Tuesday Seminar on Topology

17:00 -- 18:30 Graduate School of Mathematical Sciences, The University of Tokyo
Tea: 16:30 -- 17:00 Common Room

Last updated September 4, 2017
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Toshitake Kohno
Nariya Kawazumi
Takahiro Kitayama
Takuya Sakasai

April 11 -- Room 056, 17:00 -- 18:30

Alexander Voronov (University of Minnesota)

Homotopy Lie algebroids

Abstract: A well-known result of A. Vaintrob [Vai97] characterizes Lie algebroids and their morphisms in terms of homological vector fields on supermanifolds. We give an interpretation of Lie bialgebroids and their morphisms in terms of odd symplectic dg-manifolds, building on the approach of D. Roytenberg[Roy99]. This extends naturally to the homotopy Lie case and leads to the notion of L-bialgebroids and L-morphisms between them.

April 18 -- Room 056, 17:00 -- 18:30

Takefumi Nosaka (Tokyo institute of Technology)

Milnor invariants via unipotent Magnus embeddings

Abstract: We reconfigured the Milnor invariant, in terms of central group extensions and unipotent Magnus embeddings, and develop a diagrammatic computation of the invariant. In this talk, we explain the reconfiguration and the computation with mentioning some examples. I also introduce some properties of the unipotent embeddings. This is a joint work with Hisatoshi Kodani.

April 25 -- Room 056, 17:00 -- 18:30

Yusuke Kuno (Tsuda University)

Formality of the Goldman-Turaev Lie bialgebra and the Kashiwara-Vergne problem in positive genus

Abstract: This talk is based on a joint work with A. Alekseev, N. Kawazumi and F. Naef. Given a compact oriented surface with non-empty boundary and a framing of the surface, one can define the Lie bracket (Goldman bracket) and the Lie cobracket (Turaev bracket) on the vector space spanned by free homotopy classes of loops on the surface. These maps are of degree minus two with respect to a certain filtration. Then one can ask the formality of this Lie bialgebra: is the Goldman-Turaev Lie bialgebra isomorphic to its associated graded?
For surfaces of genus zero, we showed that this question is closely related to the Kashiwara-Vergne (KV) problem in Lie theory (arXiv:1703.05813). A similar result was obtained by G. Massuyeau by using the Kontsevich integral.
Our new topological interpretation of the classical KV problem leads us to introduce a generalization of the KV problem in connection with the formality of the Goldman-Turaev Lie bialgebra for surfaces of positive genus. We will discuss the existence and uniqueness of solutions to the generalized KV problem.

May 9 -- Room 056, 17:00 -- 18:30

Tatsuo Suwa (Hokkaido University)

Local and global coincidence homology classes

Abstract: We consider two differentiable maps between two oriented manifolds. In the case the manifolds are compact with the same dimension and the coincidence points are isolated, there is the Lefschetz coincidence point formula, which generalizes his fixed point formula. In this talk we discuss the case where the dimensions of the manifolds may possible be different so that the coincidence points are not isolated in general. In fact it seems that Lefschetz himself already considered this case (cf. [4]).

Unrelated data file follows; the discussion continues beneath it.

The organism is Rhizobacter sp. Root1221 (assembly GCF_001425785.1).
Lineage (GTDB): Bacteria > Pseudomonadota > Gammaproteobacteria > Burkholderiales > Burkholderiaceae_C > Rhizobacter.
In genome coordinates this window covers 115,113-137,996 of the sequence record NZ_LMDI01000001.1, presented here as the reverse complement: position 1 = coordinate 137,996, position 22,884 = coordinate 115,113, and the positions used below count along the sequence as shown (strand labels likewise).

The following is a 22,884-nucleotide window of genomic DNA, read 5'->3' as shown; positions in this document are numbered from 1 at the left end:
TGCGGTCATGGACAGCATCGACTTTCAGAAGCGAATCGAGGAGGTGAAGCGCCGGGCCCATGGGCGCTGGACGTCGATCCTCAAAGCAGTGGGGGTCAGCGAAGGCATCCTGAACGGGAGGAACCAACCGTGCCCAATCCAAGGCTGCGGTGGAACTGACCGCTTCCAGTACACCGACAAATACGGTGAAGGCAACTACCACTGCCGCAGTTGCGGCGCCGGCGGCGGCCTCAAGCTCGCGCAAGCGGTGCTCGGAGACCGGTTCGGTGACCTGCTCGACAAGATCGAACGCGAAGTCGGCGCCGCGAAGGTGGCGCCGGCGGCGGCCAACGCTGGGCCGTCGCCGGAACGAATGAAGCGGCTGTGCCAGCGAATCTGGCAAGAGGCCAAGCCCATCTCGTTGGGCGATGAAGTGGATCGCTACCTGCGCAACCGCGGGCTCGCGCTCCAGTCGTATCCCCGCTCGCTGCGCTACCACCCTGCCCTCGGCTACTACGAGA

We introduce the local and global coincidence homology classes and state a general coincidence point theorem. We then give some explicit expressions for the local class. We also take up the case of several maps as considered in [1] and perform similar tasks. These all together lead to a generalization of the aforementioned Lefschetz formula. The key ingredients are the Alexander duality in combinatorial topology, intersection theory with maps and the Thom class in Čech-de Rham cohomology. The contents of the talk are in [2] and [3].

[1] C. Biasi, A.K.M. Libardi and T.F.M. Monis, The Lefschetz coincidence class of p maps, Forum Math. 27 (2015), 1717-1728.
[2] C. Bisi, F. Bracci, T. Izawa and T. Suwa, Localized intersection of currents and the Lefschetz coincidence point theorem, Annali di Mat. Pura ed Applicata 195 (2016), 601-621.
[3] J.-P. Brasselet and T. Suwa, Local and global coincidence homology classes, arXiv:1612.02105.
[4] N.E. Steenrod, The work and influence of Professor Lefschetz in algebraic topology, Algebraic Geometry and Topology: A Symposium in Honor of Solomon Lefschetz, Princeton Univ. Press 1957, 24-43.

May 16 -- Room 056, 17:00 -- 18:30

Hiroshi Goda (Tokyo University of Agriculture and Technology)

Twisted Alexander invariants and Hyperbolic volume of knots

Abstract: In [1], Müller investigated the asymptotics of the Ray-Singer analytic torsion of hyperbolic 3-manifolds, and then Menal-Ferrer and Porti [2] have obtained a formula on the volume of a hyperbolic 3-manifold using the Higher-dimensional Reidemeister torsion.
On the other hand, Yoshikazu Yamaguchi has shown that a relationship between the twisted Alexander polynomial and the Reidemeister torsion associated with the adjoint representation of the holonomy representation of a hyperbolic 3-manifold in his thesis [3].
In this talk, we observe that Yamaguchi's idea is applicable to the Higher-dimensional Reidemeister torsion, then we give a volume formula of a hyperbolic knot using the twisted Alexander polynomial.

[1] Müller, W., The asymptotics of the Ray-Singer analytic torsion of hyperbolic 3-manifolds, Metric and differential geometry, 317--352, Progr. Math., 297, Birkhäuser/Springer, Basel, 2012.
[2] Menal-Ferrer, P. and Porti, J., Higher-dimensional Reidemeister torsion invariants for cusped hyperbolic 3-manifolds. J. Topol., 7 (2014), no. 1, 69--119.
[3] Yamaguchi, Y., On the non-acyclic Reidemeister torsion for knots, Dissertation at the University of Tokyo, 2007.

May 23 -- Lecture Hall, 17:00 -- 18:30

Richard Hain (Duke University)

Johnson homomorphisms, stable and unstable